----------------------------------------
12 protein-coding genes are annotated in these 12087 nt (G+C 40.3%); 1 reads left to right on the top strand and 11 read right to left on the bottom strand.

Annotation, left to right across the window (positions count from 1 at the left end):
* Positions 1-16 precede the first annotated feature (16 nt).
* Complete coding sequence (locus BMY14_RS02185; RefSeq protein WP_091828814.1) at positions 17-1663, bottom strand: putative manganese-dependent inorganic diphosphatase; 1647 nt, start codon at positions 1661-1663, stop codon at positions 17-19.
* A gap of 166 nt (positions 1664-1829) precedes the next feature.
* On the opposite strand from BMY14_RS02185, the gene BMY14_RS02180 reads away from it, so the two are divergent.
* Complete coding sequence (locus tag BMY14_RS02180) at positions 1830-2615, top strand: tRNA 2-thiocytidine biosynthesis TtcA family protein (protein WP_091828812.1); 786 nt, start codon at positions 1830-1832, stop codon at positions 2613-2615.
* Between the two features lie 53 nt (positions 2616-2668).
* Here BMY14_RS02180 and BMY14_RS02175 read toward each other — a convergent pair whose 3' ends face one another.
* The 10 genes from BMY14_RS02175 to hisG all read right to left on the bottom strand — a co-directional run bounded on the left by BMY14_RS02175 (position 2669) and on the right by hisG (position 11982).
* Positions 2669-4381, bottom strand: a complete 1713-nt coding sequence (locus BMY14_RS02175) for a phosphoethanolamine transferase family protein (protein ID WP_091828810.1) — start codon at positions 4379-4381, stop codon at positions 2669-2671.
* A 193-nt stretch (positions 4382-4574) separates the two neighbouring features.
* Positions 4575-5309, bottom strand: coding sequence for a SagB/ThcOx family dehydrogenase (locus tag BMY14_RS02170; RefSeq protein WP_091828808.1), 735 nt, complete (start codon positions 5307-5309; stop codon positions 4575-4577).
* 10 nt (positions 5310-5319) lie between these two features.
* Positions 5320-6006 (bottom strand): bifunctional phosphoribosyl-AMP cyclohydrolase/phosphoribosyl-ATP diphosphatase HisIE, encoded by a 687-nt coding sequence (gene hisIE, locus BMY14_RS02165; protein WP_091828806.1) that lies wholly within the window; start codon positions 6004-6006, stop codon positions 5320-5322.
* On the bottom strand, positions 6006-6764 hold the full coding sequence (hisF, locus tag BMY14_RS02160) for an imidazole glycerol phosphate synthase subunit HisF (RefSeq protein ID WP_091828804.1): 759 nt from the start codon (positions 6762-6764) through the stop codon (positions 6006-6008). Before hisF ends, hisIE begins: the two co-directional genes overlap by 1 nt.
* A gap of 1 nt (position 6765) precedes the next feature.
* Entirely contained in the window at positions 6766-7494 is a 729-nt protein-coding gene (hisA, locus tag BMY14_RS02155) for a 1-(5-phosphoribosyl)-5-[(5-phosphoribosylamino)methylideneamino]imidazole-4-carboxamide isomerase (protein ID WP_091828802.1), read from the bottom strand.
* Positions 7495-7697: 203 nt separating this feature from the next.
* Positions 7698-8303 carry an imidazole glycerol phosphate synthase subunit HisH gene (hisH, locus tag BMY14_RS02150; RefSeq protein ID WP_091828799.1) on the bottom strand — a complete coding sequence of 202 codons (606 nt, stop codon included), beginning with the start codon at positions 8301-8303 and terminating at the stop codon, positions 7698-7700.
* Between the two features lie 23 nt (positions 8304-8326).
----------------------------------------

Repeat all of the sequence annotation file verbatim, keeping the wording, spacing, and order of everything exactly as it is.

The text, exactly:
12 protein-coding genes are annotated in these 12087 nt (G+C 40.3%); 1 reads left to right on the top strand and 11 read right to left on the bottom strand.

Annotation, left to right across the window (positions count from 1 at the left end):
* Positions 1-16 precede the first annotated feature (16 nt).
* Complete coding sequence (locus BMY14_RS02185; RefSeq protein WP_091828814.1) at positions 17-1663, bottom strand: putative manganese-dependent inorganic diphosphatase; 1647 nt, start codon at positions 1661-1663, stop codon at positions 17-19.
* A gap of 166 nt (positions 1664-1829) precedes the next feature.
* On the opposite strand from BMY14_RS02185, the gene BMY14_RS02180 reads away from it, so the two are divergent.
* Complete coding sequence (locus tag BMY14_RS02180) at positions 1830-2615, top strand: tRNA 2-thiocytidine biosynthesis TtcA family protein (protein WP_091828812.1); 786 nt, start codon at positions 1830-1832, stop codon at positions 2613-2615.
* Between the two features lie 53 nt (positions 2616-2668).
* Here BMY14_RS02180 and BMY14_RS02175 read toward each other — a convergent pair whose 3' ends face one another.
* The 10 genes from BMY14_RS02175 to hisG all read right to left on the bottom strand — a co-directional run bounded on the left by BMY14_RS02175 (position 2669) and on the right by hisG (position 11982).
* Positions 2669-4381, bottom strand: a complete 1713-nt coding sequence (locus BMY14_RS02175) for a phosphoethanolamine transferase family protein (protein ID WP_091828810.1) — start codon at positions 4379-4381, stop codon at positions 2669-2671.
* A 193-nt stretch (positions 4382-4574) separates the two neighbouring features.
* Positions 4575-5309, bottom strand: coding sequence for a SagB/ThcOx family dehydrogenase (locus tag BMY14_RS02170; RefSeq protein WP_091828808.1), 735 nt, complete (start codon positions 5307-5309; stop codon positions 4575-4577).
* 10 nt (positions 5310-5319) lie between these two features.
* Positions 5320-6006 (bottom strand): bifunctional phosphoribosyl-AMP cyclohydrolase/phosphoribosyl-ATP diphosphatase HisIE, encoded by a 687-nt coding sequence (gene hisIE, locus BMY14_RS02165; protein WP_091828806.1) that lies wholly within the window; start codon positions 6004-6006, stop codon positions 5320-5322.
* On the bottom strand, positions 6006-6764 hold the full coding sequence (hisF, locus tag BMY14_RS02160) for an imidazole glycerol phosphate synthase subunit HisF (RefSeq protein ID WP_091828804.1): 759 nt from the start codon (positions 6762-6764) through the stop codon (positions 6006-6008). Before hisF ends, hisIE begins: the two co-directional genes overlap by 1 nt.
* A gap of 1 nt (position 6765) precedes the next feature.
* Entirely contained in the window at positions 6766-7494 is a 729-nt protein-coding gene (hisA, locus tag BMY14_RS02155) for a 1-(5-phosphoribosyl)-5-[(5-phosphoribosylamino)methylideneamino]imidazole-4-carboxamide isomerase (protein ID WP_091828802.1), read from the bottom strand.
* Positions 7495-7697: 203 nt separating this feature from the next.
* Positions 7698-8303 carry an imidazole glycerol phosphate synthase subunit HisH gene (hisH, locus tag BMY14_RS02150; RefSeq protein ID WP_091828799.1) on the bottom strand — a complete coding sequence of 202 codons (606 nt, stop codon included), beginning with the start codon at positions 8301-8303 and terminating at the stop codon, positions 7698-7700.
* Between the two features lie 23 nt (positions 8304-8326).